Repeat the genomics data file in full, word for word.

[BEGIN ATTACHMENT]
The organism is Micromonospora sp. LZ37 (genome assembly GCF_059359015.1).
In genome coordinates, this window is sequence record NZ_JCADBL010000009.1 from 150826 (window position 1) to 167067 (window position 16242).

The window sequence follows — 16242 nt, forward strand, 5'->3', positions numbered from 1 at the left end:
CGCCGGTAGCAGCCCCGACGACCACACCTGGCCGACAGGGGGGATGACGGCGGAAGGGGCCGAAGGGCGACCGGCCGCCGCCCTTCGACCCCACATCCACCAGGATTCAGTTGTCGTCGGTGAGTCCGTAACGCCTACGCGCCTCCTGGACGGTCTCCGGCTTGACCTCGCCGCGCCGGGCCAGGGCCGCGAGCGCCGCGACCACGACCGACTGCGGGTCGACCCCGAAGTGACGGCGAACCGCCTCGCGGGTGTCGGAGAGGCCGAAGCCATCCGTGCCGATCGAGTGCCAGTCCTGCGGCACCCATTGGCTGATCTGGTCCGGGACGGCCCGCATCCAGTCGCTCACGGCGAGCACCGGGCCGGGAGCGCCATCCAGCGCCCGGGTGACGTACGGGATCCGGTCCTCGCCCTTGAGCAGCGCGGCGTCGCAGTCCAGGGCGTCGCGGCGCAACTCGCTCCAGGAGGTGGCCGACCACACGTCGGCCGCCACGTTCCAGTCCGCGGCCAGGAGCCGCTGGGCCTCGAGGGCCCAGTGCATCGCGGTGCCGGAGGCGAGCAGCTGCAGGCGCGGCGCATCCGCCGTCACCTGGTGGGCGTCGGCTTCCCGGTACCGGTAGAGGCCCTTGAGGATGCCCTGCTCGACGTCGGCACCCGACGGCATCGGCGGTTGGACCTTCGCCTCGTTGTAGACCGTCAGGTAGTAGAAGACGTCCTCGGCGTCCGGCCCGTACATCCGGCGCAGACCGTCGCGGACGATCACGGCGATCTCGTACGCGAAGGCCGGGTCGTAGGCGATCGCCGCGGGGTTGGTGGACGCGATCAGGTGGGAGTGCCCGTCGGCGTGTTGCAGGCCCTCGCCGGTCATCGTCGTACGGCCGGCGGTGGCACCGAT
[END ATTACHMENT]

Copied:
The organism is Micromonospora sp. LZ37 (genome assembly GCF_059359015.1).
In genome coordinates, this window is sequence record NZ_JCADBL010000009.1 from 150826 (window position 1) to 167067 (window position 16242).

The window sequence follows — 16242 nt, forward strand, 5'->3', positions numbered from 1 at the left end:
CGCCGGTAGCAGCCCCGACGACCACACCTGGCCGACAGGGGGGATGACGGCGGAAGGGGCCGAAGGGCGACCGGCCGCCGCCCTTCGACCCCACATCCACCAGGATTCAGTTGTCGTCGGTGAGTCCGTAACGCCTACGCGCCTCCTGGACGGTCTCCGGCTTGACCTCGCCGCGCCGGGCCAGGGCCGCGAGCGCCGCGACCACGACCGACTGCGGGTCGACCCCGAAGTGACGGCGAACCGCCTCGCGGGTGTCGGAGAGGCCGAAGCCATCCGTGCCGATCGAGTGCCAGTCCTGCGGCACCCATTGGCTGATCTGGTCCGGGACGGCCCGCATCCAGTCGCTCACGGCGAGCACCGGGCCGGGAGCGCCATCCAGCGCCCGGGTGACGTACGGGATCCGGTCCTCGCCCTTGAGCAGCGCGGCGTCGCAGTCCAGGGCGTCGCGGCGCAACTCGCTCCAGGAGGTGGCCGACCACACGTCGGCCGCCACGTTCCAGTCCGCGGCCAGGAGCCGCTGGGCCTCGAGGGCCCAGTGCATCGCGGTGCCGGAGGCGAGCAGCTGCAGGCGCGGCGCATCCGCCGTCACCTGGTGGGCGTCGGCTTCCCGGTACCGGTAGAGGCCCTTGAGGATGCCCTGCTCGACGTCGGCACCCGACGGCATCGGCGGTTGGACCTTCGCCTCGTTGTAGACCGTCAGGTAGTAGAAGACGTCCTCGGCGTCCGGCCCGTACATCCGGCGCAGACCGTCGCGGACGATCACGGCGATCTCGTACGCGAAGGCCGGGTCGTAGGCGATCGCCGCGGGGTTGGTGGACGCGATCAGGTGGGAGTGCCCGTCGGCGTGTTGCAGGCCCTCGCCGGTCATCGTCGTACGGCCGGCGGTGGCACCGAT